It’s possible that the key scene in Good Men, Good Women is only alluded to in voiceover, when Liang tells us about meeting and interviewing Chiang Bi-yu shortly before her film shoot began.  It maybe that this interview, the inspiration from meeting the aged heroic woman, was the point Liang resolved to confront her past and that her phone call with the ghost took place after this interview but before filming began.  Hou then simply elided what should have been the dramatic high point of his story: the direct confrontation between past and present, when the old lady looks at the young woman and calmly demonstrates the moral authority gained by the difference between suffering for a cause and suffering from indolence.  That would have been the Oscar scene, but it would have grounded, concretized the movie.  It would have drawn sharp lines between past and present and it would have encouraged us to choose sides, to privilege one woman’s experience over the other’s, to separate and isolate and categorize.  What he’s given us instead is something much more elusive, more mysterious, more lifelike.  It floats.

Added August 27, 2012:  One of the many fun and frustrating things about Hou Hsiao-hsien’s films is that he never really makes it easy for you as a viewer to understand everything that’s unfolding as it happens.  Often, only once a film is completed will all its elements begin to make sense.  This effect is seen in miniature in a sequence from The Puppetmaster: after twenty minutes or so of scenes in which we witness a loving courtship between the protagonist Li Tienlu and a pretty young courtesan, including an elaborate ruse in which she tests his fidelity by tempting him with another woman and which he passes with flying colors, we get a scene of Li himself narrating the next chapter in their story.  At the very end of his interview, as an almost throwaway aside, he mentions that the while he was seeing this woman, he had a wife and children back home in another city.  Suddenly the romance is seen in a new light and the fidelity test becomes darkly ironic.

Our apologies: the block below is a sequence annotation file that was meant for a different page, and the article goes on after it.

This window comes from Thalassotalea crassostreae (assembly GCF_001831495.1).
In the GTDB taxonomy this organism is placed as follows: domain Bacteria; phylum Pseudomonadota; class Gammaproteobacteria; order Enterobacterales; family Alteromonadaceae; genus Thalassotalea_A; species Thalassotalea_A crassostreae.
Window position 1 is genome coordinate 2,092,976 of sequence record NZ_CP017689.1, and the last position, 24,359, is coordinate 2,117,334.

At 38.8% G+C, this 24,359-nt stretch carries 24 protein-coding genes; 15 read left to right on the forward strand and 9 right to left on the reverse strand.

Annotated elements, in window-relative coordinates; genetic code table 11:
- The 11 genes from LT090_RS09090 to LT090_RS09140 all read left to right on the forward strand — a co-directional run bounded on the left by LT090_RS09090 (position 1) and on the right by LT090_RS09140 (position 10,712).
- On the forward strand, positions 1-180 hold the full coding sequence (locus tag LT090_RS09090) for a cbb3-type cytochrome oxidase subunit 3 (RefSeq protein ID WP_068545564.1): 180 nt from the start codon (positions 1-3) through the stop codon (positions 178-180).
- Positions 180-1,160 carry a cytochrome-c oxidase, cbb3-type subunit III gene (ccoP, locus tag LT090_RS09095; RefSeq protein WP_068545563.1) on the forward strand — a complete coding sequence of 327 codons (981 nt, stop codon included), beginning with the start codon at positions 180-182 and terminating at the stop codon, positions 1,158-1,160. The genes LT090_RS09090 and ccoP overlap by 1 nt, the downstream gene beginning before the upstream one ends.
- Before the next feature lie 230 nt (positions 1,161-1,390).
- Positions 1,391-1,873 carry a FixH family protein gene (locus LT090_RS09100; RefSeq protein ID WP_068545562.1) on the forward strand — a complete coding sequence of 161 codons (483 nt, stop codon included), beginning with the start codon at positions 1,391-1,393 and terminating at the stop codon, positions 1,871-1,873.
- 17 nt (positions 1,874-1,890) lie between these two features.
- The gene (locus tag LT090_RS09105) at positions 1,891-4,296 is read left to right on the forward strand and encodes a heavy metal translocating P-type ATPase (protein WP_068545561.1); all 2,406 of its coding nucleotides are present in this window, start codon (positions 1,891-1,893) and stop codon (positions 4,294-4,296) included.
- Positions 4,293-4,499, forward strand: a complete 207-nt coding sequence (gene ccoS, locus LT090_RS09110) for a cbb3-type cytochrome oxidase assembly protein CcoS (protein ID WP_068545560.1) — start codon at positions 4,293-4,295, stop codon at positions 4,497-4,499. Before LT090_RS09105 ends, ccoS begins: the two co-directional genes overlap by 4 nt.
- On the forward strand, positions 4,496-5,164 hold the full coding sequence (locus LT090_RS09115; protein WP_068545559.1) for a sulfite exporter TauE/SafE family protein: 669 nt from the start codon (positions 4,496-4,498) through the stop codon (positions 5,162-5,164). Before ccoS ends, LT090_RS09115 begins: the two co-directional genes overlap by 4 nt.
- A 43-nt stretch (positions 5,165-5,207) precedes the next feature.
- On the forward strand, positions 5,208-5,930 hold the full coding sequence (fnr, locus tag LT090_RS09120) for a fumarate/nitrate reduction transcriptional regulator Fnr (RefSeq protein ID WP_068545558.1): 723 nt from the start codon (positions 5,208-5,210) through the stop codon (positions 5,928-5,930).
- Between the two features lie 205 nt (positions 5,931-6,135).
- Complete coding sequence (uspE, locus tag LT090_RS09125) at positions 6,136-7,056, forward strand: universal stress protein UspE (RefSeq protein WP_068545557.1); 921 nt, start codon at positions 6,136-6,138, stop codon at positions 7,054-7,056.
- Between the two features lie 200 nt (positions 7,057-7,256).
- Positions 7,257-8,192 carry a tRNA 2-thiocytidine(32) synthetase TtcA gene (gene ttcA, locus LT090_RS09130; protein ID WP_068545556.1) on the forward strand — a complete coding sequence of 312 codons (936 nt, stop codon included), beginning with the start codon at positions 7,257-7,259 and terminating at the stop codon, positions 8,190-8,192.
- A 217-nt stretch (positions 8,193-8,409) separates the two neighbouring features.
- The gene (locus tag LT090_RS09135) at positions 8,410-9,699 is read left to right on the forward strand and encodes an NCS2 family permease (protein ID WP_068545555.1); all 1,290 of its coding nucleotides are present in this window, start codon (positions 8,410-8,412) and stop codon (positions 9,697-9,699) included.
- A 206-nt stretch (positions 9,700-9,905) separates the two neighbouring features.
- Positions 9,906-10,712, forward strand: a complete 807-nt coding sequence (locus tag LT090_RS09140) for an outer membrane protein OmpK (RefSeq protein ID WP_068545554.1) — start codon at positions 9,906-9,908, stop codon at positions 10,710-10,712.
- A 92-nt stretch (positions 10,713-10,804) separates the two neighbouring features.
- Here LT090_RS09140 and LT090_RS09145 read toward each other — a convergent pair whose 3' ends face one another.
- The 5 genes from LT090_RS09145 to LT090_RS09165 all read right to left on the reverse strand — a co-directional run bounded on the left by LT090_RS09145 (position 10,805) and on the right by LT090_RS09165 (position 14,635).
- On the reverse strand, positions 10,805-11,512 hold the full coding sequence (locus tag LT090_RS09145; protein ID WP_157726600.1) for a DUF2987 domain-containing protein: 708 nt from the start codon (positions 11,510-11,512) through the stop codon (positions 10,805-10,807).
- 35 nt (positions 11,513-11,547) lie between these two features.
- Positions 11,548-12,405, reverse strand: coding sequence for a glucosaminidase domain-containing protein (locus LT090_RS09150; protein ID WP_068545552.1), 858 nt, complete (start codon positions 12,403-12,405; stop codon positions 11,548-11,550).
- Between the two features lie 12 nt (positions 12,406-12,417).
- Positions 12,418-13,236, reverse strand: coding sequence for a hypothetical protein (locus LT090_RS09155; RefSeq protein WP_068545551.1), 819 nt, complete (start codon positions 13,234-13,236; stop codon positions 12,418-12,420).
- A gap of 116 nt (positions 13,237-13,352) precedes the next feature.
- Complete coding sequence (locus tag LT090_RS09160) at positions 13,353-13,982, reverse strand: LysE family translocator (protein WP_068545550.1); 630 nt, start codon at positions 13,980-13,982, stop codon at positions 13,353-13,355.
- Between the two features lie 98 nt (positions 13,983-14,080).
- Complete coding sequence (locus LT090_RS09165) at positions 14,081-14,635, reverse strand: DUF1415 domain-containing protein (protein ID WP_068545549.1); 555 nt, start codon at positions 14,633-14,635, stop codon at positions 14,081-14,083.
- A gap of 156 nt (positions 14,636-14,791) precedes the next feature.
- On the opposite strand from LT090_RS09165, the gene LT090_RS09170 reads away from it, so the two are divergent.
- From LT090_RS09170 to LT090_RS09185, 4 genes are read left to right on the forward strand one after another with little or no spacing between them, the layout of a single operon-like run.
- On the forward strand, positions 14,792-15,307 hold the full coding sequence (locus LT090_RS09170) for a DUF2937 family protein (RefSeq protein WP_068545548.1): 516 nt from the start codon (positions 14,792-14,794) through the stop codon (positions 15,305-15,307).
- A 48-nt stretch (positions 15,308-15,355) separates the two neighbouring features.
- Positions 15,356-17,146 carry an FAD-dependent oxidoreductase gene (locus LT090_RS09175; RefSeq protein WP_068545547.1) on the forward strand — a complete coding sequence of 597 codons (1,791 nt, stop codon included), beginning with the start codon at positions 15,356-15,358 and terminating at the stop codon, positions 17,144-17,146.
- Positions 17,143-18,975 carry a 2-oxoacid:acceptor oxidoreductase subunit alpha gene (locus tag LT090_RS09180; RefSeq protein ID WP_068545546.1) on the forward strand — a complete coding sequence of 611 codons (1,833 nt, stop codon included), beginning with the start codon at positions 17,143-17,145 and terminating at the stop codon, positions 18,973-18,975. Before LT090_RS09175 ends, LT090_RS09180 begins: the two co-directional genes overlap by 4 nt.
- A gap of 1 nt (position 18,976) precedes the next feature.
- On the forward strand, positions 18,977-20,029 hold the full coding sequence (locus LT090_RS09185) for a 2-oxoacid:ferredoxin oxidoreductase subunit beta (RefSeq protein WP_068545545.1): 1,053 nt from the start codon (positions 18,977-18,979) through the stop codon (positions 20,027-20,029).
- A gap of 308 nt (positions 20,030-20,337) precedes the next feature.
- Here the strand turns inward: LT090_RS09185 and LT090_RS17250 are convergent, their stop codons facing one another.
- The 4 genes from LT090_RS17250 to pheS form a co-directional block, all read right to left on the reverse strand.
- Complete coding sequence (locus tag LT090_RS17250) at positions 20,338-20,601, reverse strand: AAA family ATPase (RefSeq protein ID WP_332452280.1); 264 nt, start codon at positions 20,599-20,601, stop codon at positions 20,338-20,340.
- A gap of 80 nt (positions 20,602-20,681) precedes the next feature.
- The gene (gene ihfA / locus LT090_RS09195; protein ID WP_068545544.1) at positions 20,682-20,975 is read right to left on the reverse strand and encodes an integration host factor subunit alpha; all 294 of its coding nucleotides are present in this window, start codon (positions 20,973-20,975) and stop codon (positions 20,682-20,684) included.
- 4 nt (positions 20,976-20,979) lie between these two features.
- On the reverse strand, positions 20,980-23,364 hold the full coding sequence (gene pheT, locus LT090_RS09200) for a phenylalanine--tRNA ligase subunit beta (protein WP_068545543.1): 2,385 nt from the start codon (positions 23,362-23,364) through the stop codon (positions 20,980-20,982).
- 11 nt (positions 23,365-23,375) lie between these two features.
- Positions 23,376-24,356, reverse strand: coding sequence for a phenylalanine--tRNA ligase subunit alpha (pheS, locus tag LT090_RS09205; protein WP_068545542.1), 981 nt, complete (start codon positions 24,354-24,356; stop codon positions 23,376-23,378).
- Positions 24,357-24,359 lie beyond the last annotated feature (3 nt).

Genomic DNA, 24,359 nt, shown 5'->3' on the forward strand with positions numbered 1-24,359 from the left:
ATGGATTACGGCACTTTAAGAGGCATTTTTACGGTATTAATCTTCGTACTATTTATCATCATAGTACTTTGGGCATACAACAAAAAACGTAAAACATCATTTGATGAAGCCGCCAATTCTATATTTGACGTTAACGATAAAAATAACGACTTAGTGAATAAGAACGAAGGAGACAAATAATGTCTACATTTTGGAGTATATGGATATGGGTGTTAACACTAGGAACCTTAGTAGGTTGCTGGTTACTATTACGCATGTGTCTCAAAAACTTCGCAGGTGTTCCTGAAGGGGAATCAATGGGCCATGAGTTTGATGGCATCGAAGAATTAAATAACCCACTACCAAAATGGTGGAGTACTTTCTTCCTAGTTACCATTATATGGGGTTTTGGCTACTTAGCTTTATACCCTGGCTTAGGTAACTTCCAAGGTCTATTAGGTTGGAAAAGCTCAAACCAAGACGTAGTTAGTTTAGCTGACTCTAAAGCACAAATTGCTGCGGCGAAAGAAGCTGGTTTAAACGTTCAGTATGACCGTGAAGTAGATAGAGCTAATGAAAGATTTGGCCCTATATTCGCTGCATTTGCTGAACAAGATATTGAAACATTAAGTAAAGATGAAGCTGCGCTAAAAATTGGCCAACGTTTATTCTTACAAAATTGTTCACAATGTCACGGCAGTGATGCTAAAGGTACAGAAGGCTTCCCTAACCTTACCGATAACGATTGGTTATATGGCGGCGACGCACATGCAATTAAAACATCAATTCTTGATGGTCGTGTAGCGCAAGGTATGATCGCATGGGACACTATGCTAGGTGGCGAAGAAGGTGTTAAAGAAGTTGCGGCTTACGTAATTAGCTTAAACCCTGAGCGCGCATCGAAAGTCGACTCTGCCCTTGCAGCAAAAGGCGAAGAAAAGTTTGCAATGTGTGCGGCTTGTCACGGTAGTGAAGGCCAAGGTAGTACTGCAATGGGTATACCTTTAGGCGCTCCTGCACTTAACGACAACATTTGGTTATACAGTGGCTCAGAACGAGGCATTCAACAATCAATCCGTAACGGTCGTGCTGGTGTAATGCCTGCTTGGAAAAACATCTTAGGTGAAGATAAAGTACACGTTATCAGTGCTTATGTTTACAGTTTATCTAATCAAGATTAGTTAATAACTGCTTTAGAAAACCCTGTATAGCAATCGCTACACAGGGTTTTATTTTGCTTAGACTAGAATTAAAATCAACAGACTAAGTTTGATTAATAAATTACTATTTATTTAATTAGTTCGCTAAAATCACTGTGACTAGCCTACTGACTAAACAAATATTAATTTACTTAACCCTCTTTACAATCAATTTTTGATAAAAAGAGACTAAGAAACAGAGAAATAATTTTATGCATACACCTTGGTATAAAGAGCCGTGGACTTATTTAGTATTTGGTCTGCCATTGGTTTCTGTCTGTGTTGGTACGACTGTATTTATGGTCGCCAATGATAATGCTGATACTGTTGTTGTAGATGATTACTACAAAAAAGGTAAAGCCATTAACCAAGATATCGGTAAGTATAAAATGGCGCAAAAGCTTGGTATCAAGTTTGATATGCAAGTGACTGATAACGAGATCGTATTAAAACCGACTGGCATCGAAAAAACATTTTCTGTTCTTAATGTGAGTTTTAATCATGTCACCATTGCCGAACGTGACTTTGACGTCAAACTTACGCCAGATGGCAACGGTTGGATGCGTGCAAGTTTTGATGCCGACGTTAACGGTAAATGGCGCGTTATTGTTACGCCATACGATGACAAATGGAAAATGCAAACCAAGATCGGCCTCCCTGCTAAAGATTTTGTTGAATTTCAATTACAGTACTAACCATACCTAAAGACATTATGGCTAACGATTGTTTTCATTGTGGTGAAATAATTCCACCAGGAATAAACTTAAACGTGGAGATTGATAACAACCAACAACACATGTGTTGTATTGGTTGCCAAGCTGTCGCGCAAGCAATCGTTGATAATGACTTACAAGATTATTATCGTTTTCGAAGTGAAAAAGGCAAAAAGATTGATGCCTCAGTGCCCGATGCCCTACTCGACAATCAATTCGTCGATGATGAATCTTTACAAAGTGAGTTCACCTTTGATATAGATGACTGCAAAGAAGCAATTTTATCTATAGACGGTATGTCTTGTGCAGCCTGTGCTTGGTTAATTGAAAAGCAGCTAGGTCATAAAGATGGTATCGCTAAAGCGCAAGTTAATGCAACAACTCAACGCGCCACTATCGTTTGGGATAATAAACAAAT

This narrative strategy necessarily makes it difficult to catch anything like every nuance of a film on a single viewing, and sometimes even basic plot or style elements can get jumbled in a confusion of memory and speculation.  Hou’s films request and reward rewatches as much as any director I know.  Which is to say, I wrote this after having seen Good Men, Good Women only once, and watching it again, I realize I was very much mistaken about this point.
The film within the film of Good Men, Good Women is shown throughout in a blue-tinged monochrome.  What I initially thought were “actual” depictions of the historical events, though, I now am pretty sure are just “present day” footage of the rehearsals for the film Liang is undertaking.  I believe the film’s present is in the rehearsal period for the film, as Liang is studying her character, reflecting on her past life with Ah-Wei and receiving mysterious faxes of her old diary entries.  At one point, near the end of the film, as Liang’s character Chiang Bi-yu is mourning her executed husband in the film, the monochrome image bleeds into color.  The is the climax of the film: when the film within the film merges with present day reality.  Just as the film posits a fluidity in the relationship between past and present (and history and memory, as in most Hou films), this morphing creates a fluidity between cinema and reality, prefiguring some of the redemptive and transformative power cinema has in Hou’s later films like Millennium Mambo, Flight of the Red Balloon and Café Lumière.